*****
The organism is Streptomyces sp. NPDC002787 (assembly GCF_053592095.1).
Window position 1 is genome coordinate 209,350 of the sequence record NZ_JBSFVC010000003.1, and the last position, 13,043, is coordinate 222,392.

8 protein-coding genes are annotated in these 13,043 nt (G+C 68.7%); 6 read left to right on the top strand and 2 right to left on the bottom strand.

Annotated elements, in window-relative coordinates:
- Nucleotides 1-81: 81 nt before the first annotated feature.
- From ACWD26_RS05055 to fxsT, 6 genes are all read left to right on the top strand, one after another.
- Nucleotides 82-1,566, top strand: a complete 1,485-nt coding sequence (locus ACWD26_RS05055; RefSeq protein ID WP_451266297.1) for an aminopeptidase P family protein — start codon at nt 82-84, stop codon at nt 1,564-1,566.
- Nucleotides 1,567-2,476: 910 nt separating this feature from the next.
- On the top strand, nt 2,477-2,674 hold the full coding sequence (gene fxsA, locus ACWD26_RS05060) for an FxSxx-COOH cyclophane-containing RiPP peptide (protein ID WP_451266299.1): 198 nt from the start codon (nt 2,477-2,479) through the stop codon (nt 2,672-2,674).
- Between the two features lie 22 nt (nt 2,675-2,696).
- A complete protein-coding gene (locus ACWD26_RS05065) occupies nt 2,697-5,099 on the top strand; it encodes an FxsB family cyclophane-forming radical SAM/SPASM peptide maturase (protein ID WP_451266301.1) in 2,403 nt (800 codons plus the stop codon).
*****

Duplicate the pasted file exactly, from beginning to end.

The organism is Streptomyces sp. NPDC002787 (assembly GCF_053592095.1).
Window position 1 is genome coordinate 209,350 of the sequence record NZ_JBSFVC010000003.1, and the last position, 13,043, is coordinate 222,392.

8 protein-coding genes are annotated in these 13,043 nt (G+C 68.7%); 6 read left to right on the top strand and 2 right to left on the bottom strand.

Annotated elements, in window-relative coordinates:
- Nucleotides 1-81: 81 nt before the first annotated feature.
- From ACWD26_RS05055 to fxsT, 6 genes are all read left to right on the top strand, one after another.
- Nucleotides 82-1,566, top strand: a complete 1,485-nt coding sequence (locus ACWD26_RS05055; RefSeq protein ID WP_451266297.1) for an aminopeptidase P family protein — start codon at nt 82-84, stop codon at nt 1,564-1,566.
- Nucleotides 1,567-2,476: 910 nt separating this feature from the next.
- On the top strand, nt 2,477-2,674 hold the full coding sequence (gene fxsA, locus ACWD26_RS05060) for an FxSxx-COOH cyclophane-containing RiPP peptide (protein ID WP_451266299.1): 198 nt from the start codon (nt 2,477-2,479) through the stop codon (nt 2,672-2,674).
- Between the two features lie 22 nt (nt 2,675-2,696).
- A complete protein-coding gene (locus ACWD26_RS05065) occupies nt 2,697-5,099 on the top strand; it encodes an FxsB family cyclophane-forming radical SAM/SPASM peptide maturase (protein ID WP_451266301.1) in 2,403 nt (800 codons plus the stop codon).